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September 25, 2007

Nanosensors help find how cancer establishes foothold in the body

Researchers at the Carnegie Institution, has found a key biochemical cycle that suppresses the immune response, thereby allowing cancer cells to multiply unabated. The research shows how the biomolecules responsible for healthy T-cells, the body’s first defenders against hostile invaders, are quashed, permitting the invading cancer to spread. The same cycle could also be involved in autoimmune diseases such as multiple sclerosis.

This news combines with other recent news about how some people are highly immune to cancer and how that stronger immunity could be transferred with a blood transfusion to other people. Cancer is the second most common cause of death in the United States after heart and coronary disease. If cancer were cured there would be about a 20% reduction in annual deaths.

Cancer uses a double pronged attack on T-cells which are the bodies defense against disease. By knowing how cancer and other diseases are defeating the immune system, then researchers can create ways to disrupt the attack on T-cells, kill the cancer cells, reverse the effects or create immunity to it.

The scientists used special molecular “nanosensors” for the work. “We used a technique called fluorescence resonance energy transfer, or FRET, to monitor the levels of, tryptophan, one of the essential amino acids human cells need for viability,” explained lead author Thijs Kaper. “Humans get tryptophan from foods such as grains, legumes, fruits, and meat. Tryptophan is essential for normal growth and development in children and nitrogen balance in adults. T-cells also depend on it for their immune response after invading cells have been recognized. If they don’t get enough tryptophan, the T-cells die and the invaders remain undetected.”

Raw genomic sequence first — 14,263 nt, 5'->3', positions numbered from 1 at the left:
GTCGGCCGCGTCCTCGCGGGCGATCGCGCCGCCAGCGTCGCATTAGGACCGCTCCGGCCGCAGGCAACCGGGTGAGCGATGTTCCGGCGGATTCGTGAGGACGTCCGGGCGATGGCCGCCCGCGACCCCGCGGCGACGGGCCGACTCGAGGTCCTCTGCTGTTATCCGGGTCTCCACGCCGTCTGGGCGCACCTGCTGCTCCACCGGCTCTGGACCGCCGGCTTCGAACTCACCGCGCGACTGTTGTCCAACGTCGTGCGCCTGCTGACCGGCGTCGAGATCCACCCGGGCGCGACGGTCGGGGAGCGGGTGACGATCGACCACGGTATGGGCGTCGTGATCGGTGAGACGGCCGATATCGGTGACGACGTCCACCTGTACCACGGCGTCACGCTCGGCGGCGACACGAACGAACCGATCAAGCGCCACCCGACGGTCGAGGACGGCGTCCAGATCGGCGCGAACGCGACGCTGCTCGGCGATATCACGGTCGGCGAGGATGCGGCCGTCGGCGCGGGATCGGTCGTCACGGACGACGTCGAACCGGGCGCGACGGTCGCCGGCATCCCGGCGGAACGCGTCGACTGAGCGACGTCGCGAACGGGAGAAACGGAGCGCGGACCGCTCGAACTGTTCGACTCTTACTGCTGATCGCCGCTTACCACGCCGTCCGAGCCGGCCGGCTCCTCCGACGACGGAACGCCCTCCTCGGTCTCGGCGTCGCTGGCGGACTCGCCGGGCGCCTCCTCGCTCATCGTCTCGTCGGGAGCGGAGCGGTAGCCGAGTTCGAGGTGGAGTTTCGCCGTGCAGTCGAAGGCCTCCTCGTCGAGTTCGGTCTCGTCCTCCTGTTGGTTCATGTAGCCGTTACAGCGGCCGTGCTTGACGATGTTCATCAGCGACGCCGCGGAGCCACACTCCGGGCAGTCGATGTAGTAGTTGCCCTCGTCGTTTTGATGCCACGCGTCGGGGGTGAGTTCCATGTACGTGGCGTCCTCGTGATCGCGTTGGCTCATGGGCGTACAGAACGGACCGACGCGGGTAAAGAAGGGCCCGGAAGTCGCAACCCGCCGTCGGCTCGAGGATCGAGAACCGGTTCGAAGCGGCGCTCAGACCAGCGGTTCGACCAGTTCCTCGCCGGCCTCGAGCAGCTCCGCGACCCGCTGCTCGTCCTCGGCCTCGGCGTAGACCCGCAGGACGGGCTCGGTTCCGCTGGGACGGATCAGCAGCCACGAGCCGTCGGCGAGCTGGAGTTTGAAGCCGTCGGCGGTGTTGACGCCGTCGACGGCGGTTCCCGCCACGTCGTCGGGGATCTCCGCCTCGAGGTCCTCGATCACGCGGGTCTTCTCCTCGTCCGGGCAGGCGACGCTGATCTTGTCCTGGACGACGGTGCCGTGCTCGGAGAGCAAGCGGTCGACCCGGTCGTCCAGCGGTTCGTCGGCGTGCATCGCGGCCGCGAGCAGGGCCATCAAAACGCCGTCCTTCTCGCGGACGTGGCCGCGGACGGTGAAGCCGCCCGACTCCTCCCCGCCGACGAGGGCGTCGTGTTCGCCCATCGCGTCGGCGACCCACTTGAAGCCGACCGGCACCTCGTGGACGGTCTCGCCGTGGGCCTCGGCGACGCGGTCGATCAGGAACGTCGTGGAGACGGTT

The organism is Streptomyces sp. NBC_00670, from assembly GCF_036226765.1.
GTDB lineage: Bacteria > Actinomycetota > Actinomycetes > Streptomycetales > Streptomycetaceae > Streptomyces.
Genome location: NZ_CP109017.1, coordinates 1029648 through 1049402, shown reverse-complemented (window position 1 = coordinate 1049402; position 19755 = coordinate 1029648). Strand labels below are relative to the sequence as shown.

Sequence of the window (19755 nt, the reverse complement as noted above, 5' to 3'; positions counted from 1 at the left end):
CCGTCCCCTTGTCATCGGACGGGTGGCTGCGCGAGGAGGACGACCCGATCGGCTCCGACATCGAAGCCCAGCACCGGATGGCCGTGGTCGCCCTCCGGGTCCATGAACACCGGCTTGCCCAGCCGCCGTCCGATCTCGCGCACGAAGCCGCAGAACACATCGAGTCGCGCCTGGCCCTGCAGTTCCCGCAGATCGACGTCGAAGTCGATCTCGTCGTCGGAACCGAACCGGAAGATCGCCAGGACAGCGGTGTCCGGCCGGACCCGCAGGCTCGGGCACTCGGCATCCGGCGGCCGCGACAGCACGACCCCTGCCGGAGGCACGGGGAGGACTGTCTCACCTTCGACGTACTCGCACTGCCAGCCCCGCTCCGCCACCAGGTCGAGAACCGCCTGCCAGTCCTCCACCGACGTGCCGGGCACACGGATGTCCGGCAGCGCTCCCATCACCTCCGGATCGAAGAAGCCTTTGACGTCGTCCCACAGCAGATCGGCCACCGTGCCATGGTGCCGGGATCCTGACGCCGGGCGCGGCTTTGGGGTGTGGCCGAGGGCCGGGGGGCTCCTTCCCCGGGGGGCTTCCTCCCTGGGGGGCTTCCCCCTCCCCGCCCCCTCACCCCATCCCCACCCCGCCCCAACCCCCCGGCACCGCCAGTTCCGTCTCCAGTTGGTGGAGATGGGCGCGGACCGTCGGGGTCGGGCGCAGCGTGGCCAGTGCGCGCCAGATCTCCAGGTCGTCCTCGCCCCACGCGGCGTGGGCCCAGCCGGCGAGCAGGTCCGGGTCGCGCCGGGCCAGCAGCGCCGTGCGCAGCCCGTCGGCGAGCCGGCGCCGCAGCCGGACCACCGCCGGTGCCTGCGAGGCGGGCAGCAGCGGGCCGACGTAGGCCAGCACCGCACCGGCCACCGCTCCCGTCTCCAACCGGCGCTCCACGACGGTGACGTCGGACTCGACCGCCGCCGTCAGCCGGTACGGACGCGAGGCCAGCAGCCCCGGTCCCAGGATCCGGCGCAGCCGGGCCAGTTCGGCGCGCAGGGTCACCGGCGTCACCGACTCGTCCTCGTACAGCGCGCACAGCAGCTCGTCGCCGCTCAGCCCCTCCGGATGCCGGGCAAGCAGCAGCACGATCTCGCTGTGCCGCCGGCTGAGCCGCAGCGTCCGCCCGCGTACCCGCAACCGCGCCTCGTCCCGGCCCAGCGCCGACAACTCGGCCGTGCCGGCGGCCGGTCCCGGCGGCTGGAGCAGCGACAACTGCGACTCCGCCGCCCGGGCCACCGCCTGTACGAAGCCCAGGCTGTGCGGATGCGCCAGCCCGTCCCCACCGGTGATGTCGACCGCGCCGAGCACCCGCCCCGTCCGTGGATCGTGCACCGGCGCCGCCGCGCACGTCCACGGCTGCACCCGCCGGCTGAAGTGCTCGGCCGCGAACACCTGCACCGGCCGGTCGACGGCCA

The scientists looked at the chemical transformations that tryptophan undergoes as it is processed in live human cancer cells. When tryptophan is broken down in the cancer cells, an enzyme (dubbed IDO) forms molecules called kynurenines. This reduces the concentration of tryptophan in the local tissues and starves T-cells for tryptophan. A key finding of the research was that a transporter protein (LAT1), present in certain types of cancer cells, exchanges tryptophan from the outside of the cell with kynurenine inside the cell, resulting in an excess of kynurenine in the body fluids, which is toxic to T-cells.

“It’s double trouble for T-cells,” remarked Wolf Frommer. “Not only do they starve from lack of tryptophan in their surroundings, but it is replaced by the toxic kynurenines, which wipes T-cells out.”

“Our FRET technology with the novel tryptophan nanosensor has an added bonus,” said Thijs. “It can be used to identify new drugs that could reduce the ability of cancer cells to uptake tryptophan or their ability to degrade it. We believe that this technology could be a huge boost to cancer treatment.”

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